In his book Infiltration: Genesis of Assam Movement, published last year, the former professor of statistics at Gauhati University cites the forgotten memoir of one of the officers to show how they courted the union’s leaders and persuaded them to redirect popular anger towards Bangladeshi immigrants.
The officers were Hiranya Kumar Bhattacharyya and Premkanta Mahanta. The memoir Mannan draws on is Rajbhaganar Para Kal Thokalaike – the title roughly translates as “from dethronement to the plantain grove” – which Mahanta wrote and self-published in 1994. His intention behind writing it, Mahanta stated, was “to help historians with some truths” that might be forgotten.
Mahanta’s story begins in 1978, the year Golap Borbora’s Janata Party swept the Congress from power in Assam. The Janata Party was a medley of organisations, including the Jana Sangh, which would be rechristened the Bharatiya Janata Party in 1980.
On October 1, 1978, the new government appointed Deputy Inspector General of Police Bhattacharyya to head the Border Police Division. It was a historic “historic event for Assam”, Mahanta writes in his memoir, as was his own appointment in the same division the following February.
Mahanta’s was not a routine transfer. He claims that Bhattacharyya “zealously…got me transferred from the post of Head of the Police Training Camp to that of the SP of the Border Police Division”.
By then, Bhattacharyya had already started identifying and expelling Bangladeshi migrants, Muslim and Hindu, from Nalapara, Mangaldoi and Tamulpur in Rangia, kicking off a political storm, Mahanta writes. “I affirm that...the six-year-long Assam movement [1979 to 1985] would not have taken place if we hadn’t come together at this point,” he says.
In March 1979, about a month after Mahanta joined the Border Police Division, the All Assam Students Union held a conference in Sibsagar, now Sivasagar, where Prafulla Kumar Mahanta was elected its president and Bhrigu Kumar Phukan the general secretary. The conference, Mannan notes, adopted 21 resolutions, one of which spoke of the “menace posed to the existence of the Assamese by the outsiders who controlled Assam’s economy”. The idea of Bangladeshi immigrants threatening the state’s cultural identity had not yet been formulated.

Fuelling the fire

That same month, Hiralal Patowari, MP from Mangaldoi, died, necessitating a bye-election. On April 27, 1979, the customary notice to revise the electoral rolls went out in Mangaldoi. The two police officers feared that Bangladeshi immigrants would try to get their names on the rolls – and use it to claim citizenship. To thwart them, Mahanta thought of sending a Border Police Division officer with every Registrar of Voters. The problem was, Bhattacharyya pointed out, there was not sufficient time to train them for such a task.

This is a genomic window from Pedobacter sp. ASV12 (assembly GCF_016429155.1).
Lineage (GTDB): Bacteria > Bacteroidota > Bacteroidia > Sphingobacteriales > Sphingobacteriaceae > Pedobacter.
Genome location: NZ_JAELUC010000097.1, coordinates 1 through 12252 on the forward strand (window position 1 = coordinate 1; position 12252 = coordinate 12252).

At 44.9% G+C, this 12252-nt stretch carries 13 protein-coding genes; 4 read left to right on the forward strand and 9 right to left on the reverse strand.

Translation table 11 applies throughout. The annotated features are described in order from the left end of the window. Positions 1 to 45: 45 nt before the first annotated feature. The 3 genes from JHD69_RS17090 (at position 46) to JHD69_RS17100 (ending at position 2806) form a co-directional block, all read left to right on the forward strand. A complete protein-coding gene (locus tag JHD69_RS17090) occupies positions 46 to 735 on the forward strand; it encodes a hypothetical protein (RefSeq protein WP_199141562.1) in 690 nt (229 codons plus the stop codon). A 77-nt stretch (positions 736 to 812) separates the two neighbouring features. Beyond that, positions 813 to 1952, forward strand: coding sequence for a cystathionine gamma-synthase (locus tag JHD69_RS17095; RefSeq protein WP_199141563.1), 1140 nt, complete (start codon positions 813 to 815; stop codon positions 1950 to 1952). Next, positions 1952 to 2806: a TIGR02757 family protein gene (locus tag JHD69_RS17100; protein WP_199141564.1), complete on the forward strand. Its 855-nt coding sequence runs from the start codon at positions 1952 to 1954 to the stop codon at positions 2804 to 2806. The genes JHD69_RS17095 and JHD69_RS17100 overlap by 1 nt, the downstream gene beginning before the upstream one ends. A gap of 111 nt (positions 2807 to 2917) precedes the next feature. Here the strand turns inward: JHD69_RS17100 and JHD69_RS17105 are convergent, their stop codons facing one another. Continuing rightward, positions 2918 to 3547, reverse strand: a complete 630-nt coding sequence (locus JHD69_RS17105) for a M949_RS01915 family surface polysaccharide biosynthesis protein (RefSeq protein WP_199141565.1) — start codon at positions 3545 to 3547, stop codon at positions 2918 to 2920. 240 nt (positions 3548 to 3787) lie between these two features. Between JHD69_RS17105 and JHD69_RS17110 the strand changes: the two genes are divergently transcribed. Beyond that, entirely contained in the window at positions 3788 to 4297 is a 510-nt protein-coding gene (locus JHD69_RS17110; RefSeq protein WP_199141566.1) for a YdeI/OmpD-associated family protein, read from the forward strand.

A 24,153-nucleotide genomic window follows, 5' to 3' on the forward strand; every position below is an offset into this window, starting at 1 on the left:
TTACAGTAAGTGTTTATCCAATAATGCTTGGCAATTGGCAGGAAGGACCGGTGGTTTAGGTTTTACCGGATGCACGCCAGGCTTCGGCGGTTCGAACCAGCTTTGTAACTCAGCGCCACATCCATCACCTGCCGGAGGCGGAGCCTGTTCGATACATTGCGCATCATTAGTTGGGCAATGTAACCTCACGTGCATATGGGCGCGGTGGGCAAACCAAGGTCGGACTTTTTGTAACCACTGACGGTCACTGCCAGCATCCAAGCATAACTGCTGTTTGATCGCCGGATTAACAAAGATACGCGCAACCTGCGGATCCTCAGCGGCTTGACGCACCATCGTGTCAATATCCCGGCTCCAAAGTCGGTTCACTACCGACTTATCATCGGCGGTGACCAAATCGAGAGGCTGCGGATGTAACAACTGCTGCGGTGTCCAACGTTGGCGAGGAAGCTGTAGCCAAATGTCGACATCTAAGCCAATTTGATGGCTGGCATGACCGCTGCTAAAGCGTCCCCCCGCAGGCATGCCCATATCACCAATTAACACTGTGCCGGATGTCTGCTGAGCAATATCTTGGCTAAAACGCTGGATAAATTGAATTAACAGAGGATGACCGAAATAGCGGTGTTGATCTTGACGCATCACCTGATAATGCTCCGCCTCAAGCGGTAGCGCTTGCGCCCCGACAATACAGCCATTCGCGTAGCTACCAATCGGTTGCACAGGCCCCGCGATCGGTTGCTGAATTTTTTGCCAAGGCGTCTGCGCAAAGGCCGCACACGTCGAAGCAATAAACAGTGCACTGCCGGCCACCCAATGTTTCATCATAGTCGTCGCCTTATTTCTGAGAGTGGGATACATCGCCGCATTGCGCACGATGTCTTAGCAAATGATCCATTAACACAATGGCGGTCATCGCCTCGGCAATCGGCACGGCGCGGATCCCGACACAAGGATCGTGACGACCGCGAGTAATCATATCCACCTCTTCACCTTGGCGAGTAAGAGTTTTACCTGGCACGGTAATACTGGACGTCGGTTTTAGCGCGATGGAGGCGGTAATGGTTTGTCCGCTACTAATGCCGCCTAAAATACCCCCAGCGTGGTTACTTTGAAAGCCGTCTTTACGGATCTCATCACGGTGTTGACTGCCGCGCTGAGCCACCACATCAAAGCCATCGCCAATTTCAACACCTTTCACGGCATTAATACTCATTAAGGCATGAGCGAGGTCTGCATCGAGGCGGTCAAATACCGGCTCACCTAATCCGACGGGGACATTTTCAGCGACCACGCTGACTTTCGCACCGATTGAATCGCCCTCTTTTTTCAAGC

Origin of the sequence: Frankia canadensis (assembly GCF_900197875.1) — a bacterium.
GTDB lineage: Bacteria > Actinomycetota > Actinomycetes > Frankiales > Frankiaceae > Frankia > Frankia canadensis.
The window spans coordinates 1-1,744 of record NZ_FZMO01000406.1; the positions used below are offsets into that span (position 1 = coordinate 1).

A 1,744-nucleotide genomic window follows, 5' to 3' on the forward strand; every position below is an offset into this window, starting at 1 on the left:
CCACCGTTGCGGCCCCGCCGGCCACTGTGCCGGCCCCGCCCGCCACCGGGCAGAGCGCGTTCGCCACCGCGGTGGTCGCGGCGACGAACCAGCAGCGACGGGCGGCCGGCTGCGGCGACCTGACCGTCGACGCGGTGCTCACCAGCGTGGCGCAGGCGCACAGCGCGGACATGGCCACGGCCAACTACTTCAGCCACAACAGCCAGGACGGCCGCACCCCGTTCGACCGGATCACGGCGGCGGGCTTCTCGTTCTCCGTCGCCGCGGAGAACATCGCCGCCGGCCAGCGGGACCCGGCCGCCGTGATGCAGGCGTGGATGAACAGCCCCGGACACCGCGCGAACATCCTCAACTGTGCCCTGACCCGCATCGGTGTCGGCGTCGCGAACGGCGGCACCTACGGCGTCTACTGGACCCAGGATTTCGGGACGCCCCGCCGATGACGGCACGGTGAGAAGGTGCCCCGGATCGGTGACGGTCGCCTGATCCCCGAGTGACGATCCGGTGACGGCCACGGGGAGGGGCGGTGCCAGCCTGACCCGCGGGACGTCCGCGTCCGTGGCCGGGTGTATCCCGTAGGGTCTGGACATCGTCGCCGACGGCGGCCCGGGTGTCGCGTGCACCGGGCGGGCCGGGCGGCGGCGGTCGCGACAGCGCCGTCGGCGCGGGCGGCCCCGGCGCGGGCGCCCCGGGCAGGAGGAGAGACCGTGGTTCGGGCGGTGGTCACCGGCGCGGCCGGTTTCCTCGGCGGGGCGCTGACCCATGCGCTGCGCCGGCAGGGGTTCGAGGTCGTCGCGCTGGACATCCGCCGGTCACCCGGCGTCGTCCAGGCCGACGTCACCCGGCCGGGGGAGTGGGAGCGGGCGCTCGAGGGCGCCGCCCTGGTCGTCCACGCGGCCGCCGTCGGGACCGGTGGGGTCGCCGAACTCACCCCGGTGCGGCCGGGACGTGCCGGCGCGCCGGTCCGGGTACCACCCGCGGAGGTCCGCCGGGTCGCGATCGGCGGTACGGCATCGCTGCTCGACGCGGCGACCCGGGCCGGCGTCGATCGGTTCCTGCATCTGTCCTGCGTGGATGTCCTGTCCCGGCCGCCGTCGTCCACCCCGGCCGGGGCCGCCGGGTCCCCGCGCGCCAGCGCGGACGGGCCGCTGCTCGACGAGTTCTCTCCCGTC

Bhattacharyya had another idea. He persuaded Chief Secretary RS Paramasivam to ask Chief Election Commissioner SL Shakdhar for more time to revise the roll. Shakdhar gave them an extra week. But instead of trying to prevent Bangladeshi migrants from enrolling as voters, Mahanta writes, Bhattacharyya “came up with the idea that since more time was granted, the names of foreign nationals on the rolls of 1978 might also be struck off.”
This was a cumbersome process. The rules demanded that for a name to be removed from a particular electoral register, a voter from that polling booth must submit a complaint in a form costing 10 paise and another voter from the same booth must second the complaint. Bhattacharyya and Mahanta figured that mobilising public opinion was the only way to achieve their goal, and they launched a publicity blitz. The media began tracking the identification process.
Next, Mahanta suggested that they should rope in leaders who could sway public opinion on the matter. So, Bhattacharyya hosted Purbanchaliya Loka Parishad’s Nibaran Bora and Asam Jatiyatabadi Dal’s Nagen Hazirka for dinner. Both were known to Mahanta from school. The memoir does not disclose what they discussed over dinner other than that they decided to focus on the students union leaders.
“Almost about the same time in March, the news of Sri Prafulla Kumar Mahanta being elected as president and Shri Bhrigu Phukan being elected as general secretary of the All Assam Students Union…was published,” Mahanta writes. “The 21-Point Charter of the AASU carried in it a significant point of the alarming proportion of the unbridled influx of outsiders into Assam. At our suggestion, the two student leaders were brought from their University hostels in order to drive home to them the problem caused by foreign nationals…We provided them with adequate data and information. Thenceforth, they agreed to give priority to the issue of foreign nationals and deletion of their names from voters’ list.”
Mahanta does not identify who organised his and Bhattacharyya’s meeting with the student leaders.
The two officers were successful in achieving their objective: at its executive meeting on May 23, 1979, the students union adopted a resolution calling for a 12-hour state-wide bandh the next month to press for the expulsion of “Bangladeshi infiltrators”.
In the meantime, as names started being struck off voter lists in Mangaldoi, Congress leaders complained to the Election Commission that “police had been hatching a conspiracy by indicting genuine Indian citizens as foreigners”, Mahanta recalls. The commission ordered a halt to the deportation of allegedly illegal migrants and deletion of their names from the electoral rolls. By then, however, complaints had been received about 47,658 voters and 36,780 of them had been identified as foreigners, Mahanta notes.
Mahanta, despite his candour, does not mention what became of these thousands of people identified as foreigners, Manan points out. “Were they driven out of Assam?” he asks. “Or is it that they are still in Assam? What is the status of their citizenship?”
All Assam Students Union leaders meet Prime Minister Indira Gandhi. Photo via archive.is/txIiq
All Assam Students Union leaders meet Prime Minister Indira Gandhi. Photo via archive.is/txIiq

A cause transformed

The controversy over Mangaldoi’s electoral rolls became a lightning rod for the Assam agitation. Successive governments fell, and the students union’s war cry was now “three Ds” – detection of Bangladeshi immigrants, deletion of their names from voter lists, and their deportation. Assam went into shutdown for nearly a year.